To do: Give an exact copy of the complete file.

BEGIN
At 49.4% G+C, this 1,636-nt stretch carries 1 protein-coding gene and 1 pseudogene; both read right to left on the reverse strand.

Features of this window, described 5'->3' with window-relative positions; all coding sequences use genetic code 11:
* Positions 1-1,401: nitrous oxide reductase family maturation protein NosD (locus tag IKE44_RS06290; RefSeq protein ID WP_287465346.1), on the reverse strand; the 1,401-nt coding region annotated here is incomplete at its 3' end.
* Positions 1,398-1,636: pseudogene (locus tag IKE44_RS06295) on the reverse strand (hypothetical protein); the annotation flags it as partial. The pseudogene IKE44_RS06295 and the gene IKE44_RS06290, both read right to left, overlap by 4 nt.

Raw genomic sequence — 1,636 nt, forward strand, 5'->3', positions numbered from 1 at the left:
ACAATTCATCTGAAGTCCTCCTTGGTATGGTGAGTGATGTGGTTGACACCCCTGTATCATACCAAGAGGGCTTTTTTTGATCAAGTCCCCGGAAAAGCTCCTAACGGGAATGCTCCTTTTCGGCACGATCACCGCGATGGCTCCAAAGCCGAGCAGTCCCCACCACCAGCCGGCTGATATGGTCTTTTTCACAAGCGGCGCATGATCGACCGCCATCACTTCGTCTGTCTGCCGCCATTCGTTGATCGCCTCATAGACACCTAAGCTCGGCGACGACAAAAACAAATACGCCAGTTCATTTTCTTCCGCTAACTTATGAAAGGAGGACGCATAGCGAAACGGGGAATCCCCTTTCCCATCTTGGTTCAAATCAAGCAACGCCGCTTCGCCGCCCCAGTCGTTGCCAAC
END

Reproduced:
At 49.4% G+C, this 1,636-nt stretch carries 1 protein-coding gene and 1 pseudogene; both read right to left on the reverse strand.

Features of this window, described 5'->3' with window-relative positions; all coding sequences use genetic code 11:
* Positions 1-1,401: nitrous oxide reductase family maturation protein NosD (locus tag IKE44_RS06290; RefSeq protein ID WP_287465346.1), on the reverse strand; the 1,401-nt coding region annotated here is incomplete at its 3' end.
* Positions 1,398-1,636: pseudogene (locus tag IKE44_RS06295) on the reverse strand (hypothetical protein); the annotation flags it as partial. The pseudogene IKE44_RS06295 and the gene IKE44_RS06290, both read right to left, overlap by 4 nt.

Raw genomic sequence — 1,636 nt, forward strand, 5'->3', positions numbered from 1 at the left:
ACAATTCATCTGAAGTCCTCCTTGGTATGGTGAGTGATGTGGTTGACACCCCTGTATCATACCAAGAGGGCTTTTTTTGATCAAGTCCCCGGAAAAGCTCCTAACGGGAATGCTCCTTTTCGGCACGATCACCGCGATGGCTCCAAAGCCGAGCAGTCCCCACCACCAGCCGGCTGATATGGTCTTTTTCACAAGCGGCGCATGATCGACCGCCATCACTTCGTCTGTCTGCCGCCATTCGTTGATCGCCTCATAGACACCTAAGCTCGGCGACGACAAAAACAAATACGCCAGTTCATTTTCTTCCGCTAACTTATGAAAGGAGGACGCATAGCGAAACGGGGAATCCCCTTTCCCATCTTGGTTCAAATCAAGCAACGCCGCTTCGCCGCCCCAGTCGTTGCCAAC